The British National Party is seeking to exploit controversies involving Muslims in its campaign for local authority elections in May.
The extreme right-wing party, which hopes to field 1,000 candidates in England, will include in its campaign material one of the cartoons which sparked outrage among Muslims across the world, showing the Prophet Mohamed with a bomb in his turban.
One leaflet asks voters: “Are you concerned about the growth of Islam in Britain? Make Thursday 4 May Referendum Day.” It adds: “We owe it to our children to defend our Christian culture.”
Labour MPs condemned the BNP’s attack on Muslims while also urging their party’s leaders to take more seriously the threat from the BNP in its working-class heartlands.
Mainstream parties say the BNP’s campaigning has become more sophisticated. The party is using telephone canvassing for the first time and playing down its hostility to blacks and Asians in order to focus on Muslims. Other campaign literature contrasts the jailing of the Muslim cleric Abu Hamza for inciting murder and racial hatred with the partial acquittal of Nick Griffin, the BNP leader, who faces a retrial on unresolved racial hatred charges on 15 May.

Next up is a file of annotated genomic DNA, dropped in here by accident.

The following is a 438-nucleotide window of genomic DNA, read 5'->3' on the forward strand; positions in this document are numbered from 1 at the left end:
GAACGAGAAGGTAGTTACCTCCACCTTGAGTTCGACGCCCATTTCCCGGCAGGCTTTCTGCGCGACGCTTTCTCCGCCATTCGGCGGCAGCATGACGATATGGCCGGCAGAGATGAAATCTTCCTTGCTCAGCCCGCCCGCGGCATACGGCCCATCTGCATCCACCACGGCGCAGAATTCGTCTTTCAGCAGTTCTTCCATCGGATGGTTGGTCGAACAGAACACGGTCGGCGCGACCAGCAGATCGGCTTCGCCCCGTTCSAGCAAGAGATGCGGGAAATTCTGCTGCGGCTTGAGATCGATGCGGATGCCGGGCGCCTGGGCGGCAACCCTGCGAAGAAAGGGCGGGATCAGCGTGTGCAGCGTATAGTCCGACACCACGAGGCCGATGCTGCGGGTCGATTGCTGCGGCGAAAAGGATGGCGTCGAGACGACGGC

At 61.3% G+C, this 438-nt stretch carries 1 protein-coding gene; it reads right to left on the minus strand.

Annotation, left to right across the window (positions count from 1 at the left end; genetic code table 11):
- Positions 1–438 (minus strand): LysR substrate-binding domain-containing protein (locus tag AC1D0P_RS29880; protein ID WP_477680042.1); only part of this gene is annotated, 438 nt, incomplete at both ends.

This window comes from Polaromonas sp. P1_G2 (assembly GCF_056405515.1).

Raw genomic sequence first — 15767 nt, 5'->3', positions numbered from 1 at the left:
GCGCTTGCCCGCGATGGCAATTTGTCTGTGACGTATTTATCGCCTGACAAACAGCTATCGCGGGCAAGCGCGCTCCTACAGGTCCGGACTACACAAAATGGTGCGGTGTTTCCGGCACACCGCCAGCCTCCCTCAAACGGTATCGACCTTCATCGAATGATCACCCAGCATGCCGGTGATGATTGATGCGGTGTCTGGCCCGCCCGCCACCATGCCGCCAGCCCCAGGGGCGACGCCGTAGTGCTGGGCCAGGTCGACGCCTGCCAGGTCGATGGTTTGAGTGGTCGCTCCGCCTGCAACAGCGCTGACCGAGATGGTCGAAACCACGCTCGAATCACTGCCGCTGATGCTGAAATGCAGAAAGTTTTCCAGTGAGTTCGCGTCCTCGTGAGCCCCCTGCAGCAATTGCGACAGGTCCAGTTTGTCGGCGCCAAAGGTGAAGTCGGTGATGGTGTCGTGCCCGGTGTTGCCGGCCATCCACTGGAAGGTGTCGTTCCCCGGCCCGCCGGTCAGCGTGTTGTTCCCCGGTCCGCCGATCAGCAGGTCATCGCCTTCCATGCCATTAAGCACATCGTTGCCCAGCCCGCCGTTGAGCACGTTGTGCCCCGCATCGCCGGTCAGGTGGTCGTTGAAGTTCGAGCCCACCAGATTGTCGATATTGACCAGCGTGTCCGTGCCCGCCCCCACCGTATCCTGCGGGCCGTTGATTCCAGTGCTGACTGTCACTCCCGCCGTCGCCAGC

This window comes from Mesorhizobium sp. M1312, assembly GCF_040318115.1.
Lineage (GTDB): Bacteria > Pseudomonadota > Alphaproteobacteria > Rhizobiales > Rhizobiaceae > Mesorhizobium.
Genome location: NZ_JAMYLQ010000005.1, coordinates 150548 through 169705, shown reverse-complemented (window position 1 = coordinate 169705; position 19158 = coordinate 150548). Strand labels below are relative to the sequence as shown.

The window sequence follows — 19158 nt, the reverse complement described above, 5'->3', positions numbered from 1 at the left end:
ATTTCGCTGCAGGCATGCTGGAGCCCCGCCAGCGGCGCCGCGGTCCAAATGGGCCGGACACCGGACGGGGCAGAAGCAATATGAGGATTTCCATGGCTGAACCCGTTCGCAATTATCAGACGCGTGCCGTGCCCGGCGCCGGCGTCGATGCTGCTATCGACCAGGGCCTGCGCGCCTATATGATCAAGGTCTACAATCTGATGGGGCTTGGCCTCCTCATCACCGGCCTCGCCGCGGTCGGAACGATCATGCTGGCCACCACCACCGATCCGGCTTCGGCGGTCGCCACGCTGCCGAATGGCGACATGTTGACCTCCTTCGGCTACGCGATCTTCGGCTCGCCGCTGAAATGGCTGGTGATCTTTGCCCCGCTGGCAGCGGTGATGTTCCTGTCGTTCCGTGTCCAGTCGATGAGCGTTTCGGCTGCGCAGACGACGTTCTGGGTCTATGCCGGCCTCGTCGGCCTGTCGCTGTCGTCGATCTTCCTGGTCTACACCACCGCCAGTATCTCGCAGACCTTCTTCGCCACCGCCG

The BNP, which now has 19 councillors, is expected to focus efforts in areas where it has performed strongly in the past such as parts of Lancashire, Yorkshire, the West Midlands and east London, where it won 35 per cent of the vote in recent by-elections in Barking. Its share of the vote rose from 1 per cent at the 1992 general election to 4.2 per cent last year.
Labour MPs are worried that the BNP could capture more council seats by exploiting the disenchantment with the Government among traditional Labour supporters and stoking fears about the Muslim community. The MPs fear that Tony Blair’s determination to retain the support of Middle England could leave Labour vulnerable to a BNP advance in working-class areas.
Jon Cruddas, the Labour MP for Dagenham, said: “The BNP’s pitch is to be more Labour than New Labour with a virulently anti-Muslim agenda.” He said Labour’s strategy of targeting swing voters in marginal seats was “diametrically at odds” with the need to reassure traditional supporters about the Government’s record.
See also BBC News, 22 February 2006